Likewise in the past decade, Nigo's A Bathing Ape has gone from a fringe fashion delicacy to a much-counterfeited eBay favorite. I won't get into it now; you've already gotten my thoughts on it. Suffice it to say, there are dozens of guys proudly sporting knock-off Bape gear all over the Green Line these days. At least it's not about authenticity; that would require individualism and a lot more work. It's just about having the look.

Which brings me to Satchel of Gravel's brilliantly insightful post "So You Wanna Be A Streetwearer". Follow the link to their full write-up, or check out my copy-and-paste lift of their "Ten Steps to Becoming a Streetwearer" below.

1. This is the simplest step. Learn everything about Japanese street culture. Just take everything you know about American street culture and mentally make it more expensive and limited. What do you think Bape does?

2. Perfect your masturbation skills. If this is how you’re going to start dressing, you’re never getting any ass. You may get a BJ from other dudes who really like your Jordan IIIs, but definitely from not any girls. Accept it.

3. Stay online till you go blind. Never leave the internet. Don’t worry about going to the store to buy product. You have ebay, Niketalk and a gang of forums at your disposal. Plus, you run the possibility of running into girls and with your newly perfected masturbation skills, you don’t need them.

4. Buying IS rebelling. The more you buy, the more you’re showing that you’re against the system of mass consumption. Get as many overpriced sneakers, tees, jeans, jackets and shades as you can. Also make sure that you have at least one (two max) small luxury items like a Gucci belt or LV wallet, to show off your well rounded sense of style.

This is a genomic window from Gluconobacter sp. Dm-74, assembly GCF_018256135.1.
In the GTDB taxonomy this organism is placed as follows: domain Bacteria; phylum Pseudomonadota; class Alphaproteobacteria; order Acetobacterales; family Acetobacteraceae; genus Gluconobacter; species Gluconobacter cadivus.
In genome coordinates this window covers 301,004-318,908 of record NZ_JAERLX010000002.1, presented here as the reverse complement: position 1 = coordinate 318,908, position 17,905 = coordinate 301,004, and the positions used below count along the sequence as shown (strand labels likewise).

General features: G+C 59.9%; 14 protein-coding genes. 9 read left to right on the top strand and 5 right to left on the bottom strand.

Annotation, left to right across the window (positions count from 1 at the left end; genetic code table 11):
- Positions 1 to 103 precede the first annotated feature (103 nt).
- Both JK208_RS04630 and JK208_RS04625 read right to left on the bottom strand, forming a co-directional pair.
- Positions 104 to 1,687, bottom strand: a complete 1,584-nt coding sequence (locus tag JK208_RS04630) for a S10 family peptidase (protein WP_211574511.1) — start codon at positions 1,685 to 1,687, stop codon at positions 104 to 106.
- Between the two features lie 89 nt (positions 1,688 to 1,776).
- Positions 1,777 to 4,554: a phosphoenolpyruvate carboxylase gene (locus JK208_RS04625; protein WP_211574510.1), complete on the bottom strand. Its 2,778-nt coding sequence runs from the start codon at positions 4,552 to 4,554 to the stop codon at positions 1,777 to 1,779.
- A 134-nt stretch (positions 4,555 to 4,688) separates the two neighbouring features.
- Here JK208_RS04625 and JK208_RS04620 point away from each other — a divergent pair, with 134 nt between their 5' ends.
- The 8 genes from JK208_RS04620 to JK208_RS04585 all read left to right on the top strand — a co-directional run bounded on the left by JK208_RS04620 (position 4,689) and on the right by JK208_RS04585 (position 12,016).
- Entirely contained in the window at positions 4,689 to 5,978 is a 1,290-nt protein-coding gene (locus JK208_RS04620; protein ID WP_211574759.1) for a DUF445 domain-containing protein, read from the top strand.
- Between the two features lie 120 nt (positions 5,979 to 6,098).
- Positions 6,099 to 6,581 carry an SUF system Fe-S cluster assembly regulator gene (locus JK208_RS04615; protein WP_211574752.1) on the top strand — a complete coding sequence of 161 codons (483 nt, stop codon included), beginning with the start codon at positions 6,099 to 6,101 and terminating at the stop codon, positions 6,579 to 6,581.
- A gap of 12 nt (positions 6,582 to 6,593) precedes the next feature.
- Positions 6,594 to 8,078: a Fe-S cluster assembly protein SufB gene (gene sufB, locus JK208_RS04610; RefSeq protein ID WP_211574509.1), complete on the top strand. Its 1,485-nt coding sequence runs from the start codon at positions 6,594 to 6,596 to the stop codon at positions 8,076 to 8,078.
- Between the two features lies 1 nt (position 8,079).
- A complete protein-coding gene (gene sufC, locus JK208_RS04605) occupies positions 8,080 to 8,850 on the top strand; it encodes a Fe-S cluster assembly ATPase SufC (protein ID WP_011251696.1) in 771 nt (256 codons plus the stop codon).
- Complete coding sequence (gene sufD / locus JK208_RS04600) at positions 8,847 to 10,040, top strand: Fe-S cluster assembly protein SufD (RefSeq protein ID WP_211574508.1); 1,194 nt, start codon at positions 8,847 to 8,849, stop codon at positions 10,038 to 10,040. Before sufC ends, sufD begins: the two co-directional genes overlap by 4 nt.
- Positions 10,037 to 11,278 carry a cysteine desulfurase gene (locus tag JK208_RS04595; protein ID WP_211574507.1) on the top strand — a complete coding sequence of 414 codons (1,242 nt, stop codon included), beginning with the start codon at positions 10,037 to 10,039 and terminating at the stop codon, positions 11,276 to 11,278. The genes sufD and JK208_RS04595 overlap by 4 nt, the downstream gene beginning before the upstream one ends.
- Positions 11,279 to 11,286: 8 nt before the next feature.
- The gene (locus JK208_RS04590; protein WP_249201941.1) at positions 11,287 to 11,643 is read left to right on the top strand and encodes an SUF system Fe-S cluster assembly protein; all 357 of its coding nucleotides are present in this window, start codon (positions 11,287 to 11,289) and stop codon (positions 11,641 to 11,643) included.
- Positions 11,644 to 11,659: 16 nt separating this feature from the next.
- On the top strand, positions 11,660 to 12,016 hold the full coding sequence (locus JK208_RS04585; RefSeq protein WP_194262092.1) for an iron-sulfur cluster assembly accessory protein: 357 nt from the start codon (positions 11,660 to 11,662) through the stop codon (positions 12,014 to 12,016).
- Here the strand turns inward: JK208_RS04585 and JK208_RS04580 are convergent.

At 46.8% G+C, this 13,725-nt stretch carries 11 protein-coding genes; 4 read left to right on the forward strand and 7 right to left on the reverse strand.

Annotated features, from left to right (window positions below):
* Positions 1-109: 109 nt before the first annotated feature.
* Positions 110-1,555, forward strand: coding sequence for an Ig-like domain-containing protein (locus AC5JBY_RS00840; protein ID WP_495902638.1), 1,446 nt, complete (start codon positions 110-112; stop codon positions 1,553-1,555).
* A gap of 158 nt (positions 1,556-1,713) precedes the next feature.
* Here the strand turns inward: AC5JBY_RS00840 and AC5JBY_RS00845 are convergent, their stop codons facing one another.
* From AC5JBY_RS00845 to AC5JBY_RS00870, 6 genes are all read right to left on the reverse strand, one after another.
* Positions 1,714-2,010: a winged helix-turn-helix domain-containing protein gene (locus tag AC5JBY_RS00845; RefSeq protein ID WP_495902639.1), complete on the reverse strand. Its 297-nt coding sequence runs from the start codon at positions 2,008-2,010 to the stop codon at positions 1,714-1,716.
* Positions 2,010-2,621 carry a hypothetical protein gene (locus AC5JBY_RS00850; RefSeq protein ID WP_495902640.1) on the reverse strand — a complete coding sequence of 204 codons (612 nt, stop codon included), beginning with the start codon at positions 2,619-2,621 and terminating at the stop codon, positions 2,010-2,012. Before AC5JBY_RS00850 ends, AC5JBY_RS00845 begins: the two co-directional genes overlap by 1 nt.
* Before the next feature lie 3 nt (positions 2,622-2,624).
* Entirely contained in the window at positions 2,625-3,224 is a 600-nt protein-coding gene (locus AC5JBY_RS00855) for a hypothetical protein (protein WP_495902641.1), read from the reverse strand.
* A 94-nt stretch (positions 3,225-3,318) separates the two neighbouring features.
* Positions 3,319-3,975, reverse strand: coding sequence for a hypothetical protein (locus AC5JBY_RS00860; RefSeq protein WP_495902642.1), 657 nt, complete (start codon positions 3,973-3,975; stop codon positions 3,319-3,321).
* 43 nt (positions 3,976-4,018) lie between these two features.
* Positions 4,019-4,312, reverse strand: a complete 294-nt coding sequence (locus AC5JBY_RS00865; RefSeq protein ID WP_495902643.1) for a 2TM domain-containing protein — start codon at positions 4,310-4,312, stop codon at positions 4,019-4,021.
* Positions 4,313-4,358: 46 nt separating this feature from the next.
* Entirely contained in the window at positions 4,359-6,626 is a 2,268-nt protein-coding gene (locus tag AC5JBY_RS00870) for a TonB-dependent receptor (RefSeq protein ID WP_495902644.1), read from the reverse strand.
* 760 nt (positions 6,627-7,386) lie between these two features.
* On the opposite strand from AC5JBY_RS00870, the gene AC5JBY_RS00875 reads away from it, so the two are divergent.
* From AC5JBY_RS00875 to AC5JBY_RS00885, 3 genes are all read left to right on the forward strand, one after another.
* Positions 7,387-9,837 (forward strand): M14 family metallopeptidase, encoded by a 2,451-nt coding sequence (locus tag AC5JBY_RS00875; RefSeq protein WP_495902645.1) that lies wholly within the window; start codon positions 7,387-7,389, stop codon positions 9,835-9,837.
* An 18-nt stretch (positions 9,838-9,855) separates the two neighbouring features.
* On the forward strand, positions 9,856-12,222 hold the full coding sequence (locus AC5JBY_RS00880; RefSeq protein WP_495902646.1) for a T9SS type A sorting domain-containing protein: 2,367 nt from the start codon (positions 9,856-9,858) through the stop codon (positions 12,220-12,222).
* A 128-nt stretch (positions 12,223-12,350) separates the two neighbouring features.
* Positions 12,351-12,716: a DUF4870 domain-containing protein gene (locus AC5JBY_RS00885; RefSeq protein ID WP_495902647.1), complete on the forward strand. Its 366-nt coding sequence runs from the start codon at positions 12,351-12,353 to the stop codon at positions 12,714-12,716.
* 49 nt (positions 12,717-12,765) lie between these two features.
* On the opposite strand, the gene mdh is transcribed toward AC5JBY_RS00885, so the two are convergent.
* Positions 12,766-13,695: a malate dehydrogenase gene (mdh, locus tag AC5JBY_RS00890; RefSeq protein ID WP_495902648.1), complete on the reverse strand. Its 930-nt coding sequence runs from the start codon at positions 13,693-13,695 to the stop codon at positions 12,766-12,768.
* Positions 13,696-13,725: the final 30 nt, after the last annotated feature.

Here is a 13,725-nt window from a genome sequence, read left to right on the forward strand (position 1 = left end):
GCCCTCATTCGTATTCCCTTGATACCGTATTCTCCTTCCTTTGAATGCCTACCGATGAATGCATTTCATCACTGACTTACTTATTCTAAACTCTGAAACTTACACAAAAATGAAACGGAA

5. You probably want to be white.

6.Pick up an action sport. Literally. Just buy a deck or a fixed bike and walk around with it. Don’t actually use it, you’ll lower the resale value, which you’ll need for…

7. A digital camera! Get as many megapixels as your parents will let you have. Then, go around and take pictures of your friends, pets, food, chewing gum, dirt and basically whatever ends up in front of your lens. Take a page from Bobby Hundreds and use awkward angles to illustrate your “artistic” side. When that’s done, start a blog detailing your excursions. Like we did.

8. If you’re living in Los Angeles or New York, make sure that you can be found in front of Supreme or Flight Club vying for a photo op on a cool guy blog.

9. Memorize Dipset and Wu-Tang lyrics like your mother’s life depends on it. Because it does.

10. Finally, hit up as many streetwear parties as you can (remember your camera!). As long as they’re in a small venue and Sapporo is the liquor sponsor, it’ll be awesome! These parties are really good for comparing your new hyperstrike deadstock purchases and masturbation techniques with the other guys that are there.